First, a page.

Back in the day, New Orleans’ cooks created a butter and cream-based oyster soup that was so rich it was referred to as oyster stew. The creamy offering is really delicious, but being born and raised in SWLA—Lake Charles — I prefer an oyster stew that represents my SWLA roots, one prepared with a brown roux instead of heavy cream.

The history of oyster stew in Louisiana is very interesting. Oysters were a diet staple of Native American tribes on the Atlantic coast for thousands of years before European explorers arrived. French settlers, who in the late 1600s and early 1700s gained a fondness for oysters, harvested and introduced them to New Orleans public markets. Heading westward along what is now the Interstate-10 corridor, the Cajuns naturally adapted the dish to the Bayou-style of cooking by incorporating a dark brown roux and oyster "liquor" in place of the butter and cream. If you've never tasted a good Cajun oyster stew, you don't know what you're missing. The natural oyster flavor is quite strong, but it is nothing like eating a raw oyster. The fusion of the oyster liquor with the toasty nuttiness of the roux creates an absolutely wonderful flavor.  Rather than using fresh, shucked oysters, just get the packaged variety at your local grocery store.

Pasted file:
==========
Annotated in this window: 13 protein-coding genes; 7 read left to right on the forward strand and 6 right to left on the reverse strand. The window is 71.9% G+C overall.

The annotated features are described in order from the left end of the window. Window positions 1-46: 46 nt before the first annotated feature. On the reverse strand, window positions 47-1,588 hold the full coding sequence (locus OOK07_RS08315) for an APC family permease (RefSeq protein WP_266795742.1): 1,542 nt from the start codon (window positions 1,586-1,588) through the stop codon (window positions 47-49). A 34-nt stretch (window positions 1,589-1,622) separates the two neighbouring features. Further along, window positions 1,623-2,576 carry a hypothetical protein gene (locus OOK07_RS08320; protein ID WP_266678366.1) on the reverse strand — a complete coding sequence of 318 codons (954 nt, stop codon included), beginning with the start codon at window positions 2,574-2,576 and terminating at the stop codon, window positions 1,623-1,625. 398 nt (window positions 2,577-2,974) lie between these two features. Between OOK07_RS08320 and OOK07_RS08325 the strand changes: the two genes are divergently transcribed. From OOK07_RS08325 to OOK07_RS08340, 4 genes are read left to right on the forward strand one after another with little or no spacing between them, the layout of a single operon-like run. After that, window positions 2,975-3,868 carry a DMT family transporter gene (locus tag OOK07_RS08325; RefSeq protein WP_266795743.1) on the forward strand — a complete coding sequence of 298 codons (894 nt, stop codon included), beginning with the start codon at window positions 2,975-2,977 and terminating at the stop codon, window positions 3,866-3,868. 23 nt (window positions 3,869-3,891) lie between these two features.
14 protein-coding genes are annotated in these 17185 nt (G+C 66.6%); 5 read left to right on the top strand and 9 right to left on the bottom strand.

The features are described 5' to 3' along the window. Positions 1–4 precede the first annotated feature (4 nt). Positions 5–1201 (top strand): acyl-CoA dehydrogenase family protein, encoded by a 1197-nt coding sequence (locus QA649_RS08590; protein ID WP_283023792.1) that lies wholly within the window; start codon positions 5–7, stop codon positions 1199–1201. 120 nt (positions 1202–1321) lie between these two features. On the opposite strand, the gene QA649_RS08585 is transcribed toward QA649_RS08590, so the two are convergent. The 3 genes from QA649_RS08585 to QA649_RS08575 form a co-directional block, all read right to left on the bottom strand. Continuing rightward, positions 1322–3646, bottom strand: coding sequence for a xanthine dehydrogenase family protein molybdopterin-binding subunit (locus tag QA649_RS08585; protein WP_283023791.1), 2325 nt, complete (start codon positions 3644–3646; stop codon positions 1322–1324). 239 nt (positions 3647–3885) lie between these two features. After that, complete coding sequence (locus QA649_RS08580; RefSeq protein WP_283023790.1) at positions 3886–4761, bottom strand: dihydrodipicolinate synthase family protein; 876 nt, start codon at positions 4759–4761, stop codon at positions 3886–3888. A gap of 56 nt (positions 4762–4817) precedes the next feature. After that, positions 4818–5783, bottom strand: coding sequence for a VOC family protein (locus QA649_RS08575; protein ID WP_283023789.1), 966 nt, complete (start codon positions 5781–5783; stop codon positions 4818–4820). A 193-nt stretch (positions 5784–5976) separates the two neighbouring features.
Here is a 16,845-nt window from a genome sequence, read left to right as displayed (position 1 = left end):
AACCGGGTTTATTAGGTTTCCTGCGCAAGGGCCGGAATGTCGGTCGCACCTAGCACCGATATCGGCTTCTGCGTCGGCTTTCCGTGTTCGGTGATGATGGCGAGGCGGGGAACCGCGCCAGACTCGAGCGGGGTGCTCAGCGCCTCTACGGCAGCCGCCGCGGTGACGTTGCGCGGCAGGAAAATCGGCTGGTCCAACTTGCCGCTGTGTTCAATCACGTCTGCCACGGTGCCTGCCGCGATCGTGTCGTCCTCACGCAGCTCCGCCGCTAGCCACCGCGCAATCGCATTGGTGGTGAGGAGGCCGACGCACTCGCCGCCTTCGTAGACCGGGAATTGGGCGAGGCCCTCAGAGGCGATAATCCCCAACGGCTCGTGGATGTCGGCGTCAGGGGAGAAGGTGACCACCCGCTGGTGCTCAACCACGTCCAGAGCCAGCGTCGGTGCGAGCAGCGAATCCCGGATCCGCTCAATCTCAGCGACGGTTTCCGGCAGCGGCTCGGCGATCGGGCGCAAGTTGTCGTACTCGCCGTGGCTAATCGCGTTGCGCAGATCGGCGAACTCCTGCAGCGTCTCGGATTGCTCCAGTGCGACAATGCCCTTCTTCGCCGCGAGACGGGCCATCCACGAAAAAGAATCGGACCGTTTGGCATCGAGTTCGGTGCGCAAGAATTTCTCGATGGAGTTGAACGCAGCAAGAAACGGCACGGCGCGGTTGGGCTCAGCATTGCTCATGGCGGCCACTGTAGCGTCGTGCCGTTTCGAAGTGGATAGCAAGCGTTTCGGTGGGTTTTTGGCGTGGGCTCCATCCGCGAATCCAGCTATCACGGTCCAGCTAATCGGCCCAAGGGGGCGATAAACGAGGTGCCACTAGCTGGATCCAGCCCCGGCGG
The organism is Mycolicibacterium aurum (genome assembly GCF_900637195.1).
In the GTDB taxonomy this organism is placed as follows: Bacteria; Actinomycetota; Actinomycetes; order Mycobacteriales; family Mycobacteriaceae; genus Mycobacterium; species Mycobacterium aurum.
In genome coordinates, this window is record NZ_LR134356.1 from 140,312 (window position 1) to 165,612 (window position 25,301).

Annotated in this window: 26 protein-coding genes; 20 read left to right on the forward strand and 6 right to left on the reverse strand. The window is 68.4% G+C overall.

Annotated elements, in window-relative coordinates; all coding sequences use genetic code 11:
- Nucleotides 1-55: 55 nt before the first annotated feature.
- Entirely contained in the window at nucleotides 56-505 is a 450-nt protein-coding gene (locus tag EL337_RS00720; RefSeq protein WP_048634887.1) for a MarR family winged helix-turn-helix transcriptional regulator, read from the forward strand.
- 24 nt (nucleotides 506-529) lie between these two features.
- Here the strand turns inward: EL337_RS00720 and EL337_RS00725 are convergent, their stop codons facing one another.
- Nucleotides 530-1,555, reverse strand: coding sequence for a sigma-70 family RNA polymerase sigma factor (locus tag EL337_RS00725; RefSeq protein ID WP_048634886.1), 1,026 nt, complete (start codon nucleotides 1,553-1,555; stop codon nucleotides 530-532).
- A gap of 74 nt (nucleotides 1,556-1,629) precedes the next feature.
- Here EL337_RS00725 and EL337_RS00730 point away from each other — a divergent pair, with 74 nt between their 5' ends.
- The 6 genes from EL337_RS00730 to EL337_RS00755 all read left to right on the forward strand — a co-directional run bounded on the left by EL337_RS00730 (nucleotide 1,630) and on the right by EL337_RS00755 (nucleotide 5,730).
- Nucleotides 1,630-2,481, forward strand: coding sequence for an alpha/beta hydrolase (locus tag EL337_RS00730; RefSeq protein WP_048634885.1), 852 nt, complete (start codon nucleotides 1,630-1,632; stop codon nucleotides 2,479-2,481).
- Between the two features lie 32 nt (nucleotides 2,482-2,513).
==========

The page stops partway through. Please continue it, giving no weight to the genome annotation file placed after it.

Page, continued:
Chef G's Oyster Stew

RECIPE (Inspired by Cajun Chef John Folse)

INGREDIENTS:

  • 6 cup oysters (or 4ea. 8-ounce packaged containers), reserve liquid
  • 1/2 cup butter
  • 1/2 cup flour
  • 1 cup onions, diced
  • 1/2 cup celery, diced
  • 1/4 cup bell peppers, diced
  • 1/4 cup garlic, minced
  • 1 1/2 quarts oyster liquid or chicken stock
  • 1/4 cup green onions, sliced
  • 1/4 cup parsley, chopped
  • salt and cracked black pepper to taste

PREPARATION:

In a heavy-bottomed pot or dutch oven, heat butter over medium-high heat. Add flour, and using a wire whisk, stir constantly until dark brown roux is achieved. Do not scorch. Add onions, celery, bell peppers and garlic. Sauté 3-5 minutes or until vegetables are wilted. Add 2 cups of oysters and oyster liquid from 2 containers. Add the oyster or chicken stock a little at a time to achieve a moderately thick stew-like consistency. Bring to a boil, reduce to simmer, and cook 25-30 minutes. Season with salt and pepper, or your preferred spices. Add green onions and parsley. Add remaining oysters and liquid, and adjust seasonings if necessary. At this point, you can toss in some frozen mussels just to provide another interesting layer of flavor, but that is completely optional. Cook an additional 5 minutes and serve over rice.

All I can say is...OH MY GOOD-GOOD-NESS! Amazingly delicious! BON APPÉTIT Y'ALL!